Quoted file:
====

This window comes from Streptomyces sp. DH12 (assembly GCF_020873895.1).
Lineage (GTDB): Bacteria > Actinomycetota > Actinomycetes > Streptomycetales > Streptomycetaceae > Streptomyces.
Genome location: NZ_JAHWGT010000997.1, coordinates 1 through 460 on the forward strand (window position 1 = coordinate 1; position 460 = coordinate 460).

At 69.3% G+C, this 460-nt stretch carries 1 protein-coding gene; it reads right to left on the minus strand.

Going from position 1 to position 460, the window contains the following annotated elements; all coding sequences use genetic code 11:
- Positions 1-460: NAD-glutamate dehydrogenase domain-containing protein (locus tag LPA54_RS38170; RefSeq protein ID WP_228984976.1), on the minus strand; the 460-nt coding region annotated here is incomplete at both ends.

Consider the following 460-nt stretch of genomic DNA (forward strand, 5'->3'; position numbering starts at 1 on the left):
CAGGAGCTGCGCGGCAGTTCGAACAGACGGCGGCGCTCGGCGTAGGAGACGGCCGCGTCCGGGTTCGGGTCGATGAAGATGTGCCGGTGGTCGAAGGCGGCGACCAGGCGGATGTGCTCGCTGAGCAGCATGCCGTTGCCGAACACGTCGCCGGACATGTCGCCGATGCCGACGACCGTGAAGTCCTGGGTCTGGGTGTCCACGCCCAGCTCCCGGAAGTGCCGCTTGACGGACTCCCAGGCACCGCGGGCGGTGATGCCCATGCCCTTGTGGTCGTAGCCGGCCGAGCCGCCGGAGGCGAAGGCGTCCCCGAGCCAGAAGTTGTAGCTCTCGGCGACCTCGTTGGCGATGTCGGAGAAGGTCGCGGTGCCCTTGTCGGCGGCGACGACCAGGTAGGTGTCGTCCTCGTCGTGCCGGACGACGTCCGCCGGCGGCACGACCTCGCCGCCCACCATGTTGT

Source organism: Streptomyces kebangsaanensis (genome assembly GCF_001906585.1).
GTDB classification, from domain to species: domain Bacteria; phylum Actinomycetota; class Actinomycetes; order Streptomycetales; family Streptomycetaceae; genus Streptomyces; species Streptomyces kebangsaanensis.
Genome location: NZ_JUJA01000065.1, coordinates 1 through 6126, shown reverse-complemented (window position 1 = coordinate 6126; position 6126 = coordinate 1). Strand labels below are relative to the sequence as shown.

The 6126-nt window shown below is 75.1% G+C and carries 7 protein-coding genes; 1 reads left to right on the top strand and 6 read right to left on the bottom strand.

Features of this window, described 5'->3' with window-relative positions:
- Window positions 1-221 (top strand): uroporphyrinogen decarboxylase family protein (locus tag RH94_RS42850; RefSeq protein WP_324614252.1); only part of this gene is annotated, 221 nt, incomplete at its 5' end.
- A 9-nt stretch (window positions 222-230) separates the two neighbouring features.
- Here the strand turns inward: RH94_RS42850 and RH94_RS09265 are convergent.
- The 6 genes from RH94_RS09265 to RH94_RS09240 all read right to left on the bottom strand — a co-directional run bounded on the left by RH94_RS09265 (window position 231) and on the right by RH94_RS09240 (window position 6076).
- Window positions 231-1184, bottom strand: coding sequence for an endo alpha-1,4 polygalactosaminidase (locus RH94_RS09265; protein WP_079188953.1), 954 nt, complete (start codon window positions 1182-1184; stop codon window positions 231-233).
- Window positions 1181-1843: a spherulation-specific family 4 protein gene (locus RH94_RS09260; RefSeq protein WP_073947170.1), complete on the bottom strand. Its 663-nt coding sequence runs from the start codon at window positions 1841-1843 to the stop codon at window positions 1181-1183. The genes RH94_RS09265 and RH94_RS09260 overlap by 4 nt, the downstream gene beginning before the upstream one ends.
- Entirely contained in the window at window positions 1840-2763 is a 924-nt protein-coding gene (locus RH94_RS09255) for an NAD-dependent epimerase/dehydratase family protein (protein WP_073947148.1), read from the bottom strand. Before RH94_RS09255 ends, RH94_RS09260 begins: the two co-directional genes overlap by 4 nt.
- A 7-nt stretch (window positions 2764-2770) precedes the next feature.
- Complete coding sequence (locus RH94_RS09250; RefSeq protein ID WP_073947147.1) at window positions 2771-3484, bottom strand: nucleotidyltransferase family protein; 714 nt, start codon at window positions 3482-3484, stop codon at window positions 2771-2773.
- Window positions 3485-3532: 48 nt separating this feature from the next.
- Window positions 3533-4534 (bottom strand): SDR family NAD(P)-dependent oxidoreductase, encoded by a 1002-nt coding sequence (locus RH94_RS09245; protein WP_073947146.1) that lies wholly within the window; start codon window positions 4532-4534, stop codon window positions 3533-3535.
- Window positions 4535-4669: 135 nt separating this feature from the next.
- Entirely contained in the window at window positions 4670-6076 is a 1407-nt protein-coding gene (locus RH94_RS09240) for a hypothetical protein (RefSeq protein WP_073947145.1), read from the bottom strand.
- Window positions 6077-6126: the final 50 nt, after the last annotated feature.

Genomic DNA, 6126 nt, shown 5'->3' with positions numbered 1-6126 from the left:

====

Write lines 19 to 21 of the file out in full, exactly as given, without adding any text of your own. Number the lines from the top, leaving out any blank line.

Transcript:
- Window positions 1181-1843: a spherulation-specific family 4 protein gene (locus RH94_RS09260; RefSeq protein WP_073947170.1), complete on the bottom strand. Its 663-nt coding sequence runs from the start codon at window positions 1841-1843 to the stop codon at window positions 1181-1183. The genes RH94_RS09265 and RH94_RS09260 overlap by 4 nt, the downstream gene beginning before the upstream one ends.
- Entirely contained in the window at window positions 1840-2763 is a 924-nt protein-coding gene (locus RH94_RS09255) for an NAD-dependent epimerase/dehydratase family protein (protein WP_073947148.1), read from the bottom strand. Before RH94_RS09255 ends, RH94_RS09260 begins: the two co-directional genes overlap by 4 nt.
- A 7-nt stretch (window positions 2764-2770) precedes the next feature.